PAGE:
How the cloud is driving down the cost of security

Storage cloud with key in it

There is little doubt that the cloud has made an impact upon IT security. Just how positive that impact actually is depends on who you talk to and when you last spoke.

Indeed, just a few years ago the overwhelming majority of IT executives would have said it was a negative one, with data being insecure in the cloud. They would have used this as a reason not to migrate. At the same time, however, IT security professionals would have tempered that view somewhat by pointing out that the cloud has never been inherently insecure and that cloud-based data can be secure enough.

Fast-forward several years and the insecurity argument has, as customer confidence and a better understanding of cloud security issues have improved, by and large been moved towards treating the cloud as just another environment where best practice can be applied to keep on top of data security.

Cloud computing has become trustworthy and the unstoppable rise of Security-as-a-Service is proof positive of that. Indeed, cloud-based security services provide one of the most positive impacts I can think of. Be that in terms of email security, identity management, tokenisation and encryption, web application firewalls (WAFs) or security information and event management (SIEM) SaaS is changing how we view the security services landscape. It's also making a big change to the business bottom line, if a new study from Forrester Consulting is to be believed.

The Total Economic Impact (TEI) study was commissioned by Alert Logic, a company operating firmly within the Security-as-a-Service space, so a certain amount of Mandy Rice-Davies Applies (MRDA) might be expected. In other words, well they would say that. Indeed, Forrester based its findings on interviews with Alert Logic customers to produce a composite customer profile. However, those customers did have diverse IT infrastructures and a range of different security and compliance requirements in order to provide a broad generic economic framework that could identify costs and benefits etc.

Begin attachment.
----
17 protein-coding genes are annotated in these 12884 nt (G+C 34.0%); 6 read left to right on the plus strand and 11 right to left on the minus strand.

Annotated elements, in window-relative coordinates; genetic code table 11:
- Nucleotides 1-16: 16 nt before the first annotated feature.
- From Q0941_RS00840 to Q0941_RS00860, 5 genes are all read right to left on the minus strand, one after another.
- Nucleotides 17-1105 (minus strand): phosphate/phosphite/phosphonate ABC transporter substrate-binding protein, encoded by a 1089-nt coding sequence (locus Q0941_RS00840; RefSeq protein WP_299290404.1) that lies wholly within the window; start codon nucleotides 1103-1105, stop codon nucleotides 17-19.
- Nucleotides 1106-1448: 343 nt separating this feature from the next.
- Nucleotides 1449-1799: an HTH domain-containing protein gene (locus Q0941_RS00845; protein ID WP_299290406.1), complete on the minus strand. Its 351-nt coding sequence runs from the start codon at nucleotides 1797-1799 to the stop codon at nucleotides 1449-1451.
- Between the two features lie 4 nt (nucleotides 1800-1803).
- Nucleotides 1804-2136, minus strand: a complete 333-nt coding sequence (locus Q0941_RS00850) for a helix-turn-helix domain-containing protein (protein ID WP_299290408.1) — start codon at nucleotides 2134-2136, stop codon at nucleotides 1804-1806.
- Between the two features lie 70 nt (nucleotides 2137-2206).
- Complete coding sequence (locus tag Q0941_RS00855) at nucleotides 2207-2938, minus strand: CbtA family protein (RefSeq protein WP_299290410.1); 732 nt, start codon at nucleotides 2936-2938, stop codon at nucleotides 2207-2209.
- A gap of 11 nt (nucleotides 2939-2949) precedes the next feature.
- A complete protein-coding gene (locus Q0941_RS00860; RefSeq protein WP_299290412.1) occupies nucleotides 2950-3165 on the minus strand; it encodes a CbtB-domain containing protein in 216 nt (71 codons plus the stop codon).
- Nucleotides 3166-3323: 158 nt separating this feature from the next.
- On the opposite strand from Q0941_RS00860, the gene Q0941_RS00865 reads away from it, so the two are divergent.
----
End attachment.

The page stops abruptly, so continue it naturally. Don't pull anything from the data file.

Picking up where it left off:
Forrester maintained editorial control over the study and its findings, and Alert Logic was not involved in the client interviews beyond providing their names and contact details. Even allowing for the inward looking aspects of this report, there were still some very interesting figures to come out of it which can be excised and used when building a financial case for SaaS implementation no matter who is doing the provisioning.

OK, so that composite customer profile I mentioned ended up being representative of one having a couple of datacentres and 10 globally distributed locations. The TEI study determined that, over a three-year period, the use of SaaS would avoid labour costs associated with threat research, security monitoring, log management and web application firewall management in the region of £428,000. Add to that the estimated cost of infrastructure capital and maintenance when looking at a traditional 'in-sourced' security equivalent and Forrester reckon there's another £372,000 to be deducted. Oh, and the improved threat/attack response was calculated to equate to avoidance of end user downtime cost of around £124,000. So that composite customer is saving around £925,000 (as a risk-adjusted figure) on security over that three years, or a tad over £300,000 per year.

It might not be traditional way to think of cloud security, but it's certainly provides food for thought to those larger enterprises looking to leverage the financial savings that the cloud can offer. Security-as-a-Service can mean that your organisation doesn't have to employ or hire analysts for log monitoring and management, for threat research and investigation or find the capital expenditure and ongoing upkeep costs of in-house infrastructure. All of these are outsourced to the cloud solutions provider, and all are wrapped up in budgetable fixed fee.

The cloud as a distribution channel for security services, as a provider of security for our desktop data and network resources, is certainly proving to be a way forward and not just for the larger enterprise as demonstrated in this study; SaaS can be scaled down to fit the needs of the smallest organisation whilst still saving money in my experience as security vendors take advantage of the market aerodynamics being provided by the cloud right. So, be it basic anti-malware protection that is delivered via the cloud through to full-on SaaS solutions, the bottom line is the same: the cloud is both changing the way security services are delivered, and changing expectations of how much they should cost.

Davey Winder

Davey is a three-decade veteran technology journalist specialising in cybersecurity and privacy matters and has been a Contributing Editor at PC Pro magazine since the first issue was published in 1994. He's also a Senior Contributor at Forbes, and co-founder of the Forbes Straight Talking Cyber video project that won the ‘Most Educational Content’ category at the 2021 European Cybersecurity Blogger Awards.

Davey has also picked up many other awards over the years, including the Security Serious ‘Cyber Writer of the Year’ title in 2020. As well as being the only three-time winner of the BT Security Journalist of the Year award (2006, 2008, 2010) Davey was also named BT Technology Journalist of the Year in 1996 for a forward-looking feature in PC Pro Magazine called ‘Threats to the Internet.’ In 2011 he was honoured with the Enigma Award for a lifetime contribution to IT security journalism which, thankfully, didn’t end his ongoing contributions - or his life for that matter.

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